Most recent Raspberry Pi single-board computers have 64-bit processors, but up until recently the Raspberry Pi Foundation’s custom Linux distribution designed for the small, inexpensive PCs was only available in a 32-bit version. But last week saw the official release of Raspberry Pi OS 64-bit, which is compatible with the Raspberry PI 3 and newer devices.

It turns out that the move to 64-bit can make a big difference in performance, at least for some tasks. Phoronix ran a series of benchmarks and found that across the board, a Raspberry Pi 4 with 4GB of RAM was nearly 50% faster when running the 64-bit version of the operating system.

Here’s a roundup of recent tech news from around the web.

Raspberry Pi OS 32-bit vs. 64-bit Performance [Phoronix]

When announcing last week that Raspberry Pi OS is now available in 64-bit, the developers may have undersold the performance gains – benchmark performance shows a 48% average improvement, although real-world results will vary depending on the task.

Mobian Linux coming to the Fairphone 4 [@MobianLinux]

The Debian-based mobile Linux distribution is currently available for a handful of devices including the PinePhone and PinePhone Pro, Purism Librem 5, and OnePlus 6. But developers have begun porting it to the Fairphone 4, a smartphone designed with repairability and sustainability in mind.

Troubled Toshiba to Split Into Two Firms Instead of Three [Bloomberg]

A few months after announcing plans to split into three companies, Toshiba now plans to divide in half instead by spinning off its devices (including chips) business and selling “non-core” assets.

GrapheneOS is working with a hardware vendor on a phone that could ship with the software [@GrapheneOS]

The makers of GrapheneOS, a security-hardened fork of Android, says it’s working with a hardware vendor to on a secure device (probably a phone) that could ship with GrapheneOS, but which will be open to alternate operating systems.

IBM PalmTop PC110 Booting into AOSC OS/Retro [AOSC / YouTube]

AOSC OS/Retro is a GNU/Linux distro designed to run on old hardware. Here it is running on an IBM Palm Top PC 1100, a handheld with a 4.7 inch screen, a 33 MHz 486SL processor, and 20MB of RAM.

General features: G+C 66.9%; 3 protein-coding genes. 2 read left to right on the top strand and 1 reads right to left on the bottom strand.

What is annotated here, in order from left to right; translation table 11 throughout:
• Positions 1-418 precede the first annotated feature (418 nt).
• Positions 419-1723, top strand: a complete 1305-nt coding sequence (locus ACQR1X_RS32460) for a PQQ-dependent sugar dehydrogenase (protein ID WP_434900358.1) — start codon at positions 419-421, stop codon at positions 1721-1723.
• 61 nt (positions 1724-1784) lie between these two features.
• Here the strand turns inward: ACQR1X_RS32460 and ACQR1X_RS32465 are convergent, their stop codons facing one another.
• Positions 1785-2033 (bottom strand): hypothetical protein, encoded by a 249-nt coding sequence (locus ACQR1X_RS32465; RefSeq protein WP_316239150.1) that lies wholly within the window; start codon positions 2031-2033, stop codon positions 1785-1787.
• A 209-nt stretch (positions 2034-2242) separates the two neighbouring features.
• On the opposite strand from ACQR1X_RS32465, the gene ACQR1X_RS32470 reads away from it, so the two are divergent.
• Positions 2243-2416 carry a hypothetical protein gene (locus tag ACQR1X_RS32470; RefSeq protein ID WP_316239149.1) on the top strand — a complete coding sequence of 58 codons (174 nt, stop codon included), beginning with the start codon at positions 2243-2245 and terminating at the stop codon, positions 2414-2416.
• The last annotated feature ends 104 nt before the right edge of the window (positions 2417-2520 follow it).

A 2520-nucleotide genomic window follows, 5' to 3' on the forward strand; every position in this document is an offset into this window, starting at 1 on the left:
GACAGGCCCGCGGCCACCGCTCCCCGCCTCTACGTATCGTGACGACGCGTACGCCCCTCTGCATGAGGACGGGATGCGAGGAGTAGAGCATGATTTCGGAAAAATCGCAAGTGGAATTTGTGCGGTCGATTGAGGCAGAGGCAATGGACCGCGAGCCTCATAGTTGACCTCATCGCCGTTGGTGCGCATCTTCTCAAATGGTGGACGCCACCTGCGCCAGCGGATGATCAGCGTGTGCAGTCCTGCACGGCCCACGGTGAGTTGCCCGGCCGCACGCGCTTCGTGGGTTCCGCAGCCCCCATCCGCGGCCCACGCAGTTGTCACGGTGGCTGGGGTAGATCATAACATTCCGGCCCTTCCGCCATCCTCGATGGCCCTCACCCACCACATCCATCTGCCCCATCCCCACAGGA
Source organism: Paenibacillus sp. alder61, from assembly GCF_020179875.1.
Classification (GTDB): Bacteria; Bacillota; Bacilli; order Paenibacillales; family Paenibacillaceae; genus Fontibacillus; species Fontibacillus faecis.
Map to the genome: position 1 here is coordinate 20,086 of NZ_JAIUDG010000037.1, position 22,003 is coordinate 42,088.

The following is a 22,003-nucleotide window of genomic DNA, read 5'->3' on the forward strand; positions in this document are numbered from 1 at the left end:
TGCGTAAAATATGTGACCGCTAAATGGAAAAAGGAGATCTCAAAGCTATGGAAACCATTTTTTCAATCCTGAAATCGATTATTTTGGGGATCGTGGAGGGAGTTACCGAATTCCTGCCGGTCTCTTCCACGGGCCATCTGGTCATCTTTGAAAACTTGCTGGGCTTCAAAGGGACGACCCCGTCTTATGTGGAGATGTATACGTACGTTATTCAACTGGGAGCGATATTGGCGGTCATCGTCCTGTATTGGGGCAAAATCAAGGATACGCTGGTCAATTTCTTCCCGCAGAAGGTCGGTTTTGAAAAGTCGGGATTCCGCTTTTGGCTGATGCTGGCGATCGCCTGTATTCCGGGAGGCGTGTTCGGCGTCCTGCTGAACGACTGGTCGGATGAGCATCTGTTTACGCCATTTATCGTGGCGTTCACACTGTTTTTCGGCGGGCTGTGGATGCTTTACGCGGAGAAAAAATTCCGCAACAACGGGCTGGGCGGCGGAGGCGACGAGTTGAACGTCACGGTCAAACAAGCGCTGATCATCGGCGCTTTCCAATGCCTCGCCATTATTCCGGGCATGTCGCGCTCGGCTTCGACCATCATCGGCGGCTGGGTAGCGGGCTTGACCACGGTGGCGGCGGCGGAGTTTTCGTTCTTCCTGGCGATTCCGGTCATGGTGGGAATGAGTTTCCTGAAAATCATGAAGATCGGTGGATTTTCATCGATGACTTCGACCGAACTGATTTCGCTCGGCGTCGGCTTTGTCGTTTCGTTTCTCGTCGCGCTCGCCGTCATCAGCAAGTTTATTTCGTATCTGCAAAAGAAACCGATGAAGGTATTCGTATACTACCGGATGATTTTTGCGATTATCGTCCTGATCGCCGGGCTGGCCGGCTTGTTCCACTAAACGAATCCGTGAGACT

Keep up on the latest headlines by following Liliputing on Twitter and Facebook and follow @LinuxSmartphone on Twitter and Facebook for the latest news on open source mobile phones.

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7 replies on “Lilbits: Raspberry Pi OS 64-bit brings a major speed boost, Toshiba’s impending split up, and a possible GrapheneOS smartphone”

  1. If you run a 64 bit benchmark on a 32 and 64 bit OS it will run 50% slower on the 32 bit. Real world issue? Unless you are running a 64 bit application you will see no difference except for a little more memory used on the 64 bit OS

  2. In case anyone hasn’t heard about, I thought I’d mention it. If you’re needing a pi, it’s not a bad site to monitor…and it works pretty well. The problem is…there pretty much is zero inventory of anything raspberry pi 4 across the world. For now…ebay is your best bet, just be prepared to pay about $150 for a rpi4 w/ 4GB’s of memory. Personally speaking…I’d just pass until prices become reasonable…that is, unless you really need one.

    Steven B.

  3. Toshiba really bit the big one when they bought OCZ Storage Solutions. OCZ was plagued with tech support issues and RMA problems.

  4. Well thats retarded! Could have done 64 bit many years ago, but due to their overcaution and fear of rocking the boat, skipping their homework and not even doing benchmarks!

    1. They finally got with the program. Even Blackberry ditched 32 bit a few years ago.

    2. Up until the pi 3, there wasn’t a 64 bit SOC on the pi. Apps for the pi were all 32 bit. In order to stay backwards compatible they kept 32 bit. Their biggest hurdle was the proprietary driver’s for the GPU. The manufacturer only recently released a 64 bit driver. They have had a beta version of the 64 bit piOS for a good 3 years

  5. I threw out my RPi Zero and Zero W boards after getting a replacement RPi Zero 2 W board. I paid $5 for the Zero and $10 for the Zero W back in the day. They were super slow anyways… good riddance 32bit boards!

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